How much do we really know a person? There are already several books that have confronted this question– The Pilot’s Wife by Anita Shreve and The Dogs of Babel by Carolyn Parkhurst, to name a few — and most conclude that we can never really arrive to a point that we can exactly say that we truly know a person. Not even if such person is our husband/wife whom we swore to love with all our hearts and live with for the rest of our lives. We can never come to know a person fully well. Come to think of it, we are even surprised sometimes with our very own selves!
This is the conclusion that I arrived at after reading Paper Towns, my very first John Green novel. I am awestruck at the writing genius of John Green and I must say that he (and Patrick Ness) absolutely changed my mind against reading YA. So yes, I can say that I am now a YA fiction fan. 😉
In Paper Towns, Quentin Jacobsen, or Q narrates his adventures and misadventures when Margo Roth Spiegelman, the love of his life, disappeared. Q, however, feels that Margo has left clues for him prodding him to go and look for her. What happens next is a journey of self-discovery, change, growing up, and most of all, unwavering friendships.
What really made me fall in love with this book is the prose. John Green is a very engaging storyteller and his characters are authentic. The dialogues were all witty and honest, young and refreshing. Q is a goody-goody kind of guy but learns how to tell a lie when Margo asks him to escape into the night, steal his parents’ car, and sneak into Sea World. Ben and Radar, Qs friends, are as quirky as most friendships are and their conversations never failed to make me crack in laughter, especially that journey they made at their high school graduation. And then, there’s Margo. The mysterious Margo. The way Q describes her at the beginning of the story makes it appear that Margo is perfect, thus unreal. But as the story unfolds, I am amazed at the realizations that Q had not only about Margo but about how we view people we love.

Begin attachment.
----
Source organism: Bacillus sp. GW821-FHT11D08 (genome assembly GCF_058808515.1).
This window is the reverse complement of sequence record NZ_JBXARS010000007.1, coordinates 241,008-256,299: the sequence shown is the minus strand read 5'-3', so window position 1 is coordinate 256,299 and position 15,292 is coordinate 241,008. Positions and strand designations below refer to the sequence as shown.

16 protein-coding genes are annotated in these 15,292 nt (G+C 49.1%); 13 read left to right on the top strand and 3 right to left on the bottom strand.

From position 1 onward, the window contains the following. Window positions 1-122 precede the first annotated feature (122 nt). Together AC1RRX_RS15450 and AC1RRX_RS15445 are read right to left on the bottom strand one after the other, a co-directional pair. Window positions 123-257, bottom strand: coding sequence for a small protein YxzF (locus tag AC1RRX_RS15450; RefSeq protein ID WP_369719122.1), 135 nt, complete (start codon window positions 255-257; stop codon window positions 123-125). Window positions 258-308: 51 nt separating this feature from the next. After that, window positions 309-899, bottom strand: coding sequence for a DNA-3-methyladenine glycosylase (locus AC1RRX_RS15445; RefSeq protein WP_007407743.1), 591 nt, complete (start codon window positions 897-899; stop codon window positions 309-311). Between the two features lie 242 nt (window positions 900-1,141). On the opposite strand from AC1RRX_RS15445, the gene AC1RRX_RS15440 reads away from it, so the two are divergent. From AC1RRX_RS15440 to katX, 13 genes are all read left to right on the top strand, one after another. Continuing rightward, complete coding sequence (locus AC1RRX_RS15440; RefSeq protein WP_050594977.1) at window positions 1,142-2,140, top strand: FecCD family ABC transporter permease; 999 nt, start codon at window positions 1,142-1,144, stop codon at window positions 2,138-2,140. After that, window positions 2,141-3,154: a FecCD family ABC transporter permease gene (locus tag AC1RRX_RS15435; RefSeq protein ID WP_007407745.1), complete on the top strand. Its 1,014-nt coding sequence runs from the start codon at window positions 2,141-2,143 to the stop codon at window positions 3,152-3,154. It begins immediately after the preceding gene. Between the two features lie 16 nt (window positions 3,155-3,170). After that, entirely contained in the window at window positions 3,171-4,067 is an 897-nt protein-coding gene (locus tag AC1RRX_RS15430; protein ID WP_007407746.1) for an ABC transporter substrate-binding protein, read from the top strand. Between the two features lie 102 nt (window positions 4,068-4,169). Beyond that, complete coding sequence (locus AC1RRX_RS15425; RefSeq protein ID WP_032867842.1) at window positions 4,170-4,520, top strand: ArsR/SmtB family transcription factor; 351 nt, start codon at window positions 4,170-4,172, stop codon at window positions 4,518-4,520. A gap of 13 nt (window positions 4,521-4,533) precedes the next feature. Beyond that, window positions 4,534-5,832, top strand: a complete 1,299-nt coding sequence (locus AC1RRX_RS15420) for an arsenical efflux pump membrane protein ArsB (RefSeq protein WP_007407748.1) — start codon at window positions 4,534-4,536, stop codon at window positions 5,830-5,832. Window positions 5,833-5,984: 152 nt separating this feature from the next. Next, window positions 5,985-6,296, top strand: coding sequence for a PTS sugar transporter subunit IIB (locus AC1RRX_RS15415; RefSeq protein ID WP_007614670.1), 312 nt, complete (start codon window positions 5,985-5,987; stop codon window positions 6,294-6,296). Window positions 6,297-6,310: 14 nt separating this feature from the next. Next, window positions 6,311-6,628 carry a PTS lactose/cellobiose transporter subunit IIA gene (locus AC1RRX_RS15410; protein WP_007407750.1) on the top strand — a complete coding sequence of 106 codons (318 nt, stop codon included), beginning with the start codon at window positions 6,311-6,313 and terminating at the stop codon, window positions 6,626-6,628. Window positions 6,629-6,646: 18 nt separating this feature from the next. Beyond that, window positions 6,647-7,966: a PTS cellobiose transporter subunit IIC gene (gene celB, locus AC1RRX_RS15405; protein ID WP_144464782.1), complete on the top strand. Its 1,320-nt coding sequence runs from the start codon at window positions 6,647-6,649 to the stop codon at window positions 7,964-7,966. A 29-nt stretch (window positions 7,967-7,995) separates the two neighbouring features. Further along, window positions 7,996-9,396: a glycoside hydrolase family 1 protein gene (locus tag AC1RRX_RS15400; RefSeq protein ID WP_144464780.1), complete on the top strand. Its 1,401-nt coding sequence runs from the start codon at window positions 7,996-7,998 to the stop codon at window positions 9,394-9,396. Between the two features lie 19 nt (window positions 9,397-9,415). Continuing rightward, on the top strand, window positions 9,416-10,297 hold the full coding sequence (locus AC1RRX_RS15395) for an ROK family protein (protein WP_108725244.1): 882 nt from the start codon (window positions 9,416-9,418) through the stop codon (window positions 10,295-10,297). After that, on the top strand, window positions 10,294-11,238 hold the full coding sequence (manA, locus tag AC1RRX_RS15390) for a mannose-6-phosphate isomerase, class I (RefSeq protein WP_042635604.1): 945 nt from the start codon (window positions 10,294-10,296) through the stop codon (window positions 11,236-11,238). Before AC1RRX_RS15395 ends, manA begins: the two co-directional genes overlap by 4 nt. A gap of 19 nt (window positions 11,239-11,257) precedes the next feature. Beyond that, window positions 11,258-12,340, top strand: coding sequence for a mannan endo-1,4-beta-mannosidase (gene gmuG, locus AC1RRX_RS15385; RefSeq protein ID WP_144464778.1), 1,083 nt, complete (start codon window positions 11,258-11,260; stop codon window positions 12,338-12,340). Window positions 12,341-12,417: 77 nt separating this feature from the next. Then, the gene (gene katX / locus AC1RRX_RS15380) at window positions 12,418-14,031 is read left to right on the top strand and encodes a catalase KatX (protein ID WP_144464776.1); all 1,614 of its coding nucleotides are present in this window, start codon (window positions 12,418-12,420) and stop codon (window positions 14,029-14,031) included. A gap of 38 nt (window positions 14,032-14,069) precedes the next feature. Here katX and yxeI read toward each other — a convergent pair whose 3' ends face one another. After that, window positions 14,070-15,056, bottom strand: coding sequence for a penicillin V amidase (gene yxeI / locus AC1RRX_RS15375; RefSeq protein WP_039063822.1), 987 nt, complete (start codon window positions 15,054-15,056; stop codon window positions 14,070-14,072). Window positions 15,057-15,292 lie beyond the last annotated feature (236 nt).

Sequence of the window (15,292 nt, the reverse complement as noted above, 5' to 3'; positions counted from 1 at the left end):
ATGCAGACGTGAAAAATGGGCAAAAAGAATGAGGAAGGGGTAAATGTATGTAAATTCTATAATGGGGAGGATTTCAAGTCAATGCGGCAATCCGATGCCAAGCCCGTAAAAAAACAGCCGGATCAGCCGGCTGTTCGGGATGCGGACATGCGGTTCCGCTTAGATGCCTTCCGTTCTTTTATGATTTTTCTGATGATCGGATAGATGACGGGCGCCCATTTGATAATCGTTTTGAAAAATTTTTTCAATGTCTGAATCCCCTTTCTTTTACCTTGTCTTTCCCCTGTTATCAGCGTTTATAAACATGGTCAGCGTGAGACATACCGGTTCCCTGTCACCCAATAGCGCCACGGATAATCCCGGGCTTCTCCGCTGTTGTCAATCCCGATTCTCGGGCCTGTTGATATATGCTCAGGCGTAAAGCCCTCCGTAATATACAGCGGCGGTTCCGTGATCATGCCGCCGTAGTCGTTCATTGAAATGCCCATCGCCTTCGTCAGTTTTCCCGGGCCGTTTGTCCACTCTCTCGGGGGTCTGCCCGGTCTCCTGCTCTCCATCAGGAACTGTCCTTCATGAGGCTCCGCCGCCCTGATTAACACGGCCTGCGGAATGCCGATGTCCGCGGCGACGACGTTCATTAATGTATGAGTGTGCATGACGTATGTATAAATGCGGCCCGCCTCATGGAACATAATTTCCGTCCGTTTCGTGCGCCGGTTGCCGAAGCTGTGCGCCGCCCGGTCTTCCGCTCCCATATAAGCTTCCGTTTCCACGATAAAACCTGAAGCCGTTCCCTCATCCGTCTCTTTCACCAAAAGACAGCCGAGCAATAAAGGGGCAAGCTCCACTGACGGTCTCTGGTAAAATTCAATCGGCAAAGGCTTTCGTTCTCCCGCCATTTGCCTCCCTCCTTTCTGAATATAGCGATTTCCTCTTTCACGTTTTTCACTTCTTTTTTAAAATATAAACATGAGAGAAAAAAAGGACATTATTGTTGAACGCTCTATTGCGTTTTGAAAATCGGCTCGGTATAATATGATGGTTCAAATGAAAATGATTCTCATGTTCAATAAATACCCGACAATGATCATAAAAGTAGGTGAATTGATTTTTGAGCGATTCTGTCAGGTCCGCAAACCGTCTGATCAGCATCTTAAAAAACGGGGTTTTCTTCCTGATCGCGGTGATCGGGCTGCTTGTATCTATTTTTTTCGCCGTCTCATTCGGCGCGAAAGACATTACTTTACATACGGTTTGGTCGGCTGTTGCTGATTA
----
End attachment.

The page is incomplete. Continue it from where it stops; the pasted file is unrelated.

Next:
In college, I remember doing an activity in our sociology (or was it psychology?) class. It was called the Johari’s window illustrated like this:
I cannot exactly recall how the activity turned out but I can still distinctly recall my feeling of amazement at the extent of how we really knew ourselves as well as the people around us. How much more if our perceptions are clouded with feelings of love and adoration towards a person?
Finally, why Paper Towns? What is a paper town? What these two words really mean is a discovery in itself worth finding out as one reads the book. Amazing, really. John Green is amazing. And Paper Towns will certainly not be the last book I will read. I heard The Fault In Our Stars is equally stunning.
“Nothing ever happens like you imagine it will,” she says…”Yeah, it’s true,” I say. But then I after I think about it for a second, I add, “But then again, if you don’t imagine, nothing ever happens at all.”